Capecitabine, sold under the brand name Xeloda among others, is a chemotherapy medication used to treat breast cancer, gastric cancer and colorectal cancer. For breast cancer it is often used together with docetaxel. It is taken by mouth.
|Trade names||Xeloda, others|
|Drug class||chemotherapy agent|
|Protein binding||< 60%|
|Metabolism||liver, to 5'-DFCR, 5'-DFUR (inactive); neoplastic tissue, 5'-DFUR to active fluorouracil|
|Elimination half-life||38–45 minutes|
|Excretion||kidney (95.5%), faecal (2.6%)|
|CompTox Dashboard (EPA)|
|Chemical and physical data|
|Molar mass||359.35 g/mol g·mol−1|
|3D model (JSmol)|
Common side effects include abdominal pain, vomiting, diarrhea, weakness, and rashes. Other severe side effects include blood clotting problems, allergic reactions, heart problems such as cardiomyopathy, and low blood cell counts. It is not recommended in people with kidney problems. Use during pregnancy may result in harm to the baby. Capecitabine, inside the body, is converted to 5-fluorouracil (5-FU) through which it acts. It belongs to the class of medications known as fluoropyrimidines, which also includes 5-fluorouracil and tegafur.
Capecitabine was patented in 1992 and approved for medical use in 1998. It is on the World Health Organization's List of Essential Medicines, the most effective and safe medicines needed in a health system. The wholesale cost in the developing world is about US$122.64–195.66 per cycle of medication. In the United Kingdom it costs the NHS about £210.67 per cycle. In the United States it costs about $1,892.00 as of 2016.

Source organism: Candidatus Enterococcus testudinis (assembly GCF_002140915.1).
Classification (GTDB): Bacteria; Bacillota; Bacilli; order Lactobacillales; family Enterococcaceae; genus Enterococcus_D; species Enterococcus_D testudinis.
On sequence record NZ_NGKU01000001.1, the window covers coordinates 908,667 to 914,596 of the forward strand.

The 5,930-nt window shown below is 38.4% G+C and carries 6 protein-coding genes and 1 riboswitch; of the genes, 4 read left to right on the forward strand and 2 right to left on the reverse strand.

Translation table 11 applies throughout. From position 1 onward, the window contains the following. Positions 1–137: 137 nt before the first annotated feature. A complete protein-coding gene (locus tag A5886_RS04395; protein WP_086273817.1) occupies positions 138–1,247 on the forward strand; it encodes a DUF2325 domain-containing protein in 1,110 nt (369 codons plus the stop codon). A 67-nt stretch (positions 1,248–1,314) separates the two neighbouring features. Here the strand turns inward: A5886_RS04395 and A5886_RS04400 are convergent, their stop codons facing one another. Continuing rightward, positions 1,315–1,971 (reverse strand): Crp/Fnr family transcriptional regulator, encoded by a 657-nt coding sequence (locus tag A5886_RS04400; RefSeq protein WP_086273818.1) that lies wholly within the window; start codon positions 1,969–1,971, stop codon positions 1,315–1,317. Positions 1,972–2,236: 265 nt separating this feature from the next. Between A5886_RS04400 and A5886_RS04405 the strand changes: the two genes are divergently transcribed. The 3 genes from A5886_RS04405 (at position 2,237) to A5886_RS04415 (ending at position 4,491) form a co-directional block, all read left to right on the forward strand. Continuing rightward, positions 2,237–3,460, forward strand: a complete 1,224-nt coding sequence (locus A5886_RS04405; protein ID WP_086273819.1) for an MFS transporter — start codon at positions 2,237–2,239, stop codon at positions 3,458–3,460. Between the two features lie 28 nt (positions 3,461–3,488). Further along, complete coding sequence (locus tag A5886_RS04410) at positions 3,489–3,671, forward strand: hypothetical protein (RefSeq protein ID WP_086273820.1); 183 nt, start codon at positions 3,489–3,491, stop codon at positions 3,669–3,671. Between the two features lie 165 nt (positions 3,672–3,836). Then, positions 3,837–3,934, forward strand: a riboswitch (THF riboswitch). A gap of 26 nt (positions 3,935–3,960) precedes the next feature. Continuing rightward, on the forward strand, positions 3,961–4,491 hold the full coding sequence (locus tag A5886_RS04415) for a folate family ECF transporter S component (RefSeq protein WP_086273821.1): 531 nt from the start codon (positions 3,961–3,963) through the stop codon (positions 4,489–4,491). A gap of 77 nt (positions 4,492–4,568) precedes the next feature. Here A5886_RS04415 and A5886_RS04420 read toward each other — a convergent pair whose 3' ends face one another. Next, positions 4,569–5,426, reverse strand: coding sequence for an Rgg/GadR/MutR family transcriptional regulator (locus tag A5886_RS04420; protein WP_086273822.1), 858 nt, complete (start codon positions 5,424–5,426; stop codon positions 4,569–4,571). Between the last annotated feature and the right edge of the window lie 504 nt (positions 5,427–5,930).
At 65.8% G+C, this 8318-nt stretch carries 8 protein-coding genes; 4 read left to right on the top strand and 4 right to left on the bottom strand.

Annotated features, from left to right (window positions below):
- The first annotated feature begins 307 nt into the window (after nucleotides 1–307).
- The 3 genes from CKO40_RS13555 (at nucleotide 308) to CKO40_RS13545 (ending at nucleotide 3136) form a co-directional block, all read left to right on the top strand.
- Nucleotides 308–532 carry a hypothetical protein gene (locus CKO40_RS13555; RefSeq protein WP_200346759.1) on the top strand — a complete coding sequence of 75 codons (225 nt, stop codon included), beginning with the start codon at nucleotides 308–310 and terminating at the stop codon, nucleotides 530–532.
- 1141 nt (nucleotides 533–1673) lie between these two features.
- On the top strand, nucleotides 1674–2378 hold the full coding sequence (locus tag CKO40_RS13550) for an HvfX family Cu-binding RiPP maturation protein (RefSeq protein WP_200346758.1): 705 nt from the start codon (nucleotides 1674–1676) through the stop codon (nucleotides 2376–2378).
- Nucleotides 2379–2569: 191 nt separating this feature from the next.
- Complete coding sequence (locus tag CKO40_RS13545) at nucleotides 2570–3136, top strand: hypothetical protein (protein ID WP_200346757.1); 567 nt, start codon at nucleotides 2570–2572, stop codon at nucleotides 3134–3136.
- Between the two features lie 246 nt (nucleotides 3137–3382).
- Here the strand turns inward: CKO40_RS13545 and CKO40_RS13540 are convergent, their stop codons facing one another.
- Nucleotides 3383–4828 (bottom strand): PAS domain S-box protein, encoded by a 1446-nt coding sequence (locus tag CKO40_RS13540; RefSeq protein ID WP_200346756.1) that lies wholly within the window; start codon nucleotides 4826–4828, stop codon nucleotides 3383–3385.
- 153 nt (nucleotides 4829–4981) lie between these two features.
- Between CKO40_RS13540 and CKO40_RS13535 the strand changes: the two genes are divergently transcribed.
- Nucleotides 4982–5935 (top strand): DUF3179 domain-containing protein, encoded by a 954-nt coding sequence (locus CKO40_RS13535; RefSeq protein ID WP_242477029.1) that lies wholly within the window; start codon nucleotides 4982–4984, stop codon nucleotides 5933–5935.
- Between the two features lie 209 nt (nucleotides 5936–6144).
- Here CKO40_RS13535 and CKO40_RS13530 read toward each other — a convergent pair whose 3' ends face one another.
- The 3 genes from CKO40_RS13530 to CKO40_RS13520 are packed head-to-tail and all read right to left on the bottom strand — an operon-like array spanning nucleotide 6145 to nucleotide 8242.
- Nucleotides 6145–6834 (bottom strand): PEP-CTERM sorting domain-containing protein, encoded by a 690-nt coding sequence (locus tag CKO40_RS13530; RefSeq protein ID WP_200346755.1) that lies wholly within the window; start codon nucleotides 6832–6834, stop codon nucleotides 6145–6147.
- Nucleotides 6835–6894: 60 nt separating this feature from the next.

- Colorectal cancer (either as neoadjuvant therapy with radiation, adjuvant therapy or for metastatic cases)
- Breast cancer (metastatic or as monotherapy/combotherapy; this is licensed as a second-line treatment in the UK)
- Gastric cancer (off-label in the US; this is a licensed indication in the UK)
- Oesophageal cancer (off-label in the US)
- Very common (>10% frequency)
Notes on adverse effects:
- History of hypersensitivity to fluorouracil, capecitabine or any of its excipients
- DPD deficiency (see Pharmacogenetics)
- Pregnancy and lactation
- Severe leucopenia, neutropenia, or thrombocytopenia
- Severe hepatic impairment or severe renal impairment
- Treatment with sorivudine or its chemically related analogues, such as brivudine
Drugs it is known to interact with include:
- Sorivudine or its analogues, such as, brivudine.
- CYP2C9 substrates, including, warfarin and other coumarin-derivatives anticoagulants
- Phenytoin, as it increases the plasma concentrations of phenytoin.
- Calcium folinate may enhance the therapeutic effects of capecitabine by means of synergising with its metabolite, 5-FU. It may also induce more severe diarrhoea by means of this synergy.
The dihydropyrimidine dehydrogenase (DPD) enzyme is responsible for the detoxifying metabolism of fluoropyrimidines, a class of drugs that includes capecitabine, 5-fluorouracil and tegafur. Genetic variations within the DPD gene (DPYD) can lead to reduced or absent DPD activity, and individuals who are heterozygous or homozygous for these variations may have partial or complete DPD deficiency; an estimated 0.2% of individuals have complete DPD deficiency. Those with partial or complete DPD deficiency have a significantly increased risk of severe or even fatal drug toxicities when treated with fluoropyrimidines; examples of toxicities include myelosuppression, neurotoxicity and hand-foot syndrome.
Mechanism of actionEdit
Click on genes, proteins and metabolites below to link to respective articles.[§ 1]
Capecitabine is metabolised to 5-FU which in turn is a thymidylate synthase inhibitor, hence inhibiting the synthesis of thymidine monophosphate (ThMP), the active form of thymidine which is required for the de novo synthesis of DNA.
Society and cultureEdit
One of the brandnames is Xeloda, marketed by Genentech.
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- Reddening, swelling, numbness and desquamation on palms and soles
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